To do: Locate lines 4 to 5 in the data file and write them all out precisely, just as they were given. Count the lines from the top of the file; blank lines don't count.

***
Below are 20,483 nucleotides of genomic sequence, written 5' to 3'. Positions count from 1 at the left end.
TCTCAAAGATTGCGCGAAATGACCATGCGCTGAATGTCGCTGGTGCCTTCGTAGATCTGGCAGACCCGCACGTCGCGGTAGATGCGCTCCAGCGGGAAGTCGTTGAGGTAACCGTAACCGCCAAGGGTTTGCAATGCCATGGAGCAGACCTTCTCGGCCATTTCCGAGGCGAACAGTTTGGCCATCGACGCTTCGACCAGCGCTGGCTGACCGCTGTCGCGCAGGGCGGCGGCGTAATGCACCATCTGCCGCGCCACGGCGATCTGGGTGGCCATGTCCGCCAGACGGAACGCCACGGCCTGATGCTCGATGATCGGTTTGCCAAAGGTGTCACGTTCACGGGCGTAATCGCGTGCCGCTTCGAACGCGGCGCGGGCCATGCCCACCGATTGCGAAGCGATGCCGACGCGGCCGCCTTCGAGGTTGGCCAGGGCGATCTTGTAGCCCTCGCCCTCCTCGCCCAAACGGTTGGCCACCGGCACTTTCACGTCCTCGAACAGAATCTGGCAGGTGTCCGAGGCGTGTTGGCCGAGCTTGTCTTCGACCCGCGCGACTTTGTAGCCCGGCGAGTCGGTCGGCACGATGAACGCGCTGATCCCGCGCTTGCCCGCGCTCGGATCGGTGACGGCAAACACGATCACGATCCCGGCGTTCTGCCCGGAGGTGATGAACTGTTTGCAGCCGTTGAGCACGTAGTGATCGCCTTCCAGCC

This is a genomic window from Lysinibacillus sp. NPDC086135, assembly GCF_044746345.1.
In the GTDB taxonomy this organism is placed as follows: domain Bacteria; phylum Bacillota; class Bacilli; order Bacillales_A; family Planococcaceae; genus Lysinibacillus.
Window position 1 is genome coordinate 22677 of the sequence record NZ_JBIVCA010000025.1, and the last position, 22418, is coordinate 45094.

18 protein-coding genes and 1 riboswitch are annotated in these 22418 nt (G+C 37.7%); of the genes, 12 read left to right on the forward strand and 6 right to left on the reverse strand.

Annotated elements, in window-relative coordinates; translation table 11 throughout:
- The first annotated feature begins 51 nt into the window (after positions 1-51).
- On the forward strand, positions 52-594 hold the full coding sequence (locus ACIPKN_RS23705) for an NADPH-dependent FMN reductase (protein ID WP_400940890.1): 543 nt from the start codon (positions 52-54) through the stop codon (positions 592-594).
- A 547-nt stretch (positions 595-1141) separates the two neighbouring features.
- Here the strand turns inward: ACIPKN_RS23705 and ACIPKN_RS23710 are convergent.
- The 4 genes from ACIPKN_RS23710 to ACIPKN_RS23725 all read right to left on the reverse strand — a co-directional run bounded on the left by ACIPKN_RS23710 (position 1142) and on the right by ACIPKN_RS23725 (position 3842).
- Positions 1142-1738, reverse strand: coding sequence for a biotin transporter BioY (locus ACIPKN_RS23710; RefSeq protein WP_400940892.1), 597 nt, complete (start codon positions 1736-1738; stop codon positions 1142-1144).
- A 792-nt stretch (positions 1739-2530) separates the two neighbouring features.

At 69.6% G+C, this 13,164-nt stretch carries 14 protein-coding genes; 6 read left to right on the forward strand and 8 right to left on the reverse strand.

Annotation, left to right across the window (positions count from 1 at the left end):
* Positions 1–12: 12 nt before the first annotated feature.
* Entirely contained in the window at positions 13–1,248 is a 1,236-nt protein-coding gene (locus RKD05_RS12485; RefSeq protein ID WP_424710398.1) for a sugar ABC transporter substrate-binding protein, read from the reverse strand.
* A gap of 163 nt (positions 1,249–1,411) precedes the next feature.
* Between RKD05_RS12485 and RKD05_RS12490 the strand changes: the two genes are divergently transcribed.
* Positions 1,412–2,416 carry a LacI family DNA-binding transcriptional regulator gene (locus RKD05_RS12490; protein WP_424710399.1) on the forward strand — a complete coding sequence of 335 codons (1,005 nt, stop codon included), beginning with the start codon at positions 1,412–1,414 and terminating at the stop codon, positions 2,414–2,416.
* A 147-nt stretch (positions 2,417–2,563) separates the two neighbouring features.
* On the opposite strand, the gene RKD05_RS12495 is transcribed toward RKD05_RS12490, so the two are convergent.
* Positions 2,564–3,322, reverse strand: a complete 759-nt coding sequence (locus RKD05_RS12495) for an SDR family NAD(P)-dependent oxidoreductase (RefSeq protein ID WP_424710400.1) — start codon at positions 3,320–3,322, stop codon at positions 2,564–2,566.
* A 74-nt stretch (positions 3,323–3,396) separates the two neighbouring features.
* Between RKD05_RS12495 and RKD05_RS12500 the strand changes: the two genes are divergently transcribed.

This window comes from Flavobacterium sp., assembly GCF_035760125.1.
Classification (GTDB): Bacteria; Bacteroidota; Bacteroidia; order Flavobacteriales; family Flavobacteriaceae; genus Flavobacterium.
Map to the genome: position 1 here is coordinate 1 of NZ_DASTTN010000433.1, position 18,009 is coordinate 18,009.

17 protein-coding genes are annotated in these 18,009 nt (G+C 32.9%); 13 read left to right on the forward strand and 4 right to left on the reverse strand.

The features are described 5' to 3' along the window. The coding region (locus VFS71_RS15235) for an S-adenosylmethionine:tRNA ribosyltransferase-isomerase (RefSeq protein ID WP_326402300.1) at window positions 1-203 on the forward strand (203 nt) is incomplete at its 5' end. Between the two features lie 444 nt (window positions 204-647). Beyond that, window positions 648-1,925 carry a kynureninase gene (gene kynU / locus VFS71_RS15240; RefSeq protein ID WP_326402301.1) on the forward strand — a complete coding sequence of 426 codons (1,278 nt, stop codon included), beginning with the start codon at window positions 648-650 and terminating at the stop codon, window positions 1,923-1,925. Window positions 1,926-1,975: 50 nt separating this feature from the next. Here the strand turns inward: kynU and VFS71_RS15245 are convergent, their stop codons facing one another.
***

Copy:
In the GTDB taxonomy this organism is placed as follows: domain Bacteria; phylum Bacillota; class Bacilli; order Bacillales_A; family Planococcaceae; genus Lysinibacillus.
Window position 1 is genome coordinate 22677 of the sequence record NZ_JBIVCA010000025.1, and the last position, 22418, is coordinate 45094.